o   “My participation in CCL’s International Conference would be an excellent opportunity for me to network on behalf of the University of Michigan and have students represent UM’s commitment to being global citizens/actively participating citizens/catalysts in effective change/advocates for environmental justice.”

Download this example of a funding request letter.

Personal Fundraising

Sometimes your school will only be able to partially fund your conference expenses.  However, taking the initiative to reach out to personal contacts for sponsorship can be easy and effective!

Letter Writing Campaign

The mailing of letters seems to be a long lost art, but this old school method is an effective means of asking personal contacts for sponsorship support. Just think: how often do people nowadays receive a nice hand addressed or even written letter? The answer is almost NEVER. It is so much easier for someone to click ‘Spam’ or ‘Trash’ on an email asking for money than it is to throw away  your beautiful handwriting.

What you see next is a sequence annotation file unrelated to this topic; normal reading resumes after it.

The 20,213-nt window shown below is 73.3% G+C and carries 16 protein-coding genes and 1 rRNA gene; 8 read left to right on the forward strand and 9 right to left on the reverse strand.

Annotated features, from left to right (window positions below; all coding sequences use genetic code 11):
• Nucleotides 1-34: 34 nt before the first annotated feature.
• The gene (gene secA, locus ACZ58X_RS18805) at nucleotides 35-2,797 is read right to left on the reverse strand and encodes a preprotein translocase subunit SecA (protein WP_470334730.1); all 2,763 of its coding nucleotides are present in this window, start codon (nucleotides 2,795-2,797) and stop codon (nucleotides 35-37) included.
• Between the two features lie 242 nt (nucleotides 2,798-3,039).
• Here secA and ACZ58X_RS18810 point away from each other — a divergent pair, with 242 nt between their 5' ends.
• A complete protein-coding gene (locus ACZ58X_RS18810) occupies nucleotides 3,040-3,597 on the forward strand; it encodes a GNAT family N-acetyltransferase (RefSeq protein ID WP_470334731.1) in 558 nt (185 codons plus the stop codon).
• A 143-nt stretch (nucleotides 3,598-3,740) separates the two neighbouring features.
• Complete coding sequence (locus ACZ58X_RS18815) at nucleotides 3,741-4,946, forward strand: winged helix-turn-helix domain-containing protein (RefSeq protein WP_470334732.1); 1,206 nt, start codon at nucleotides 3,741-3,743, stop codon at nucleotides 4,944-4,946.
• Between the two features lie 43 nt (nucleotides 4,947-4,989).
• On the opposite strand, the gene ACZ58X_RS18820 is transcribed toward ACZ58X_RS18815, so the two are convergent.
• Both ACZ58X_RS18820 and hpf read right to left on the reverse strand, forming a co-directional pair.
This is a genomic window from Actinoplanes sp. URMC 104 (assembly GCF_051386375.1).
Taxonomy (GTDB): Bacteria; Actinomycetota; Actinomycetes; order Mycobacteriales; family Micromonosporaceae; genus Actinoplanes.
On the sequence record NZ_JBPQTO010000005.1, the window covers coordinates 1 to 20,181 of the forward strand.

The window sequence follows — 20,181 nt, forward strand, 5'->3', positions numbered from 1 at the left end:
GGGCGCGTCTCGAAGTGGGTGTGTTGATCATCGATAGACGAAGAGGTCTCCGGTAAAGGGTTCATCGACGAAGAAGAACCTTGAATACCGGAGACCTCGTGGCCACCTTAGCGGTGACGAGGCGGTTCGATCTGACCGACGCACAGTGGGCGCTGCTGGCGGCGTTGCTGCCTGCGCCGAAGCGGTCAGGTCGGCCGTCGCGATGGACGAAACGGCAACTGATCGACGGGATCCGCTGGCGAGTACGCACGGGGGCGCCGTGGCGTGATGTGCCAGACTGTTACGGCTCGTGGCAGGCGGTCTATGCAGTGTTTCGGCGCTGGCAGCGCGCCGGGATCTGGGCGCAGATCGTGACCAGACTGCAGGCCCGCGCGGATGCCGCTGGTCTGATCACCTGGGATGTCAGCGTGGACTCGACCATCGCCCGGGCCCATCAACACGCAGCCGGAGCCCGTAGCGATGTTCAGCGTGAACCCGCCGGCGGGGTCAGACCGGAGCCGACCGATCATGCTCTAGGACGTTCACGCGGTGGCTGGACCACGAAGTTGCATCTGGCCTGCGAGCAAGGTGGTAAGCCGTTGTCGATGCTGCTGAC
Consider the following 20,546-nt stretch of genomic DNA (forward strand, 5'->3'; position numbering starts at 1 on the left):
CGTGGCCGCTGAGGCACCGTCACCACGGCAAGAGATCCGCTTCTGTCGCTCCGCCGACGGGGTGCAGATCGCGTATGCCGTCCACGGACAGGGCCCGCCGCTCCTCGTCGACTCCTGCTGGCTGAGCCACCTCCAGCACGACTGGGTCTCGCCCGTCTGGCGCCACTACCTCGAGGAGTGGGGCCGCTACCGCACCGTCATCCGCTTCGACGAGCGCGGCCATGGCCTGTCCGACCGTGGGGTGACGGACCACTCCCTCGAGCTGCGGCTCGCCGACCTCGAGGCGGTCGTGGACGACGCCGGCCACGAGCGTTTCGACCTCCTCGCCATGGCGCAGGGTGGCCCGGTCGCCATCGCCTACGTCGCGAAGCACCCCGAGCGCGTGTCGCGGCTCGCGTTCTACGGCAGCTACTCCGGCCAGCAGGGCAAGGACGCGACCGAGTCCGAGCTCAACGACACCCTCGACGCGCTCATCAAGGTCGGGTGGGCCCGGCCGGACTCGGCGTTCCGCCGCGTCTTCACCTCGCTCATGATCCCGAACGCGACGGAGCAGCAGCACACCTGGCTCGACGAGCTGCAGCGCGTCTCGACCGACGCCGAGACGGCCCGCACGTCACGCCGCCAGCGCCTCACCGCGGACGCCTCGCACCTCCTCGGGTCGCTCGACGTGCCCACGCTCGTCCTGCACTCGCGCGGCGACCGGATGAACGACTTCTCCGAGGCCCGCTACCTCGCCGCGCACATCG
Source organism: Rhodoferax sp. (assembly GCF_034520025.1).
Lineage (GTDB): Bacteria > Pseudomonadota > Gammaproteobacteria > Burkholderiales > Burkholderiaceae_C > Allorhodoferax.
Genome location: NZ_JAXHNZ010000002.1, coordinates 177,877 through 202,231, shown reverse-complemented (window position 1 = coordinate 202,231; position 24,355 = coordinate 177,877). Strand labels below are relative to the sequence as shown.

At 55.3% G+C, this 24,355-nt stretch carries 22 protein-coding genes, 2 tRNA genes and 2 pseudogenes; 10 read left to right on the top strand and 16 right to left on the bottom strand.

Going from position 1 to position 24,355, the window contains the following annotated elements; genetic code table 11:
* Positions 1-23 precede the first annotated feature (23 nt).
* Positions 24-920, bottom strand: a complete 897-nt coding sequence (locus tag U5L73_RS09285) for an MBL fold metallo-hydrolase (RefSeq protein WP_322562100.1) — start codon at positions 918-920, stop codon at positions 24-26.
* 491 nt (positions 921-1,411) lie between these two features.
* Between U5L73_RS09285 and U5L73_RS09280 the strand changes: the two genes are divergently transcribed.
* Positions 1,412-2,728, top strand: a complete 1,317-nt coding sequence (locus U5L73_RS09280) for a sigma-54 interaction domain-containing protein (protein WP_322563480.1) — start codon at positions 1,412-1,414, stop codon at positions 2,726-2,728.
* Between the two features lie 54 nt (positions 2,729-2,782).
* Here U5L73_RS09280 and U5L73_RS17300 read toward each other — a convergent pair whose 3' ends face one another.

Did this fundraising method peak your interest? Please refer to the following google doc for a template of a letter requesting donations as well as tips for conducting a successful letter writing campaign: CCL Fundraising Letter


Campus Fundraisers

Although most schools have finished spring semesters, an option for future conferences is campus fundraising.  Fundraisers on campus sometimes necessitate a permit or other form for permission depending on the school or type of fundraiser being hosted.  Some campuses limit their students’ fundraising events and will require research.  For example, Chapman doesn’t allow students to host some generic fundraisers like a car wash or bake sales (or other selling of food) due to the school’s environmental regulations and licensing contracts with the campus’s food vendors.  Key concept, again, being do your research and don’t be afraid to ask

The group of Chapman students instead set up a fundraiser off campus at a popular pizza joint for CU students called Blaze Pizza. Customers who brought a fundraiser flier had a percentage of their purchase go to the CU students’ conference fund. Facebook Event for Chapman Blaze CCL Fundraiser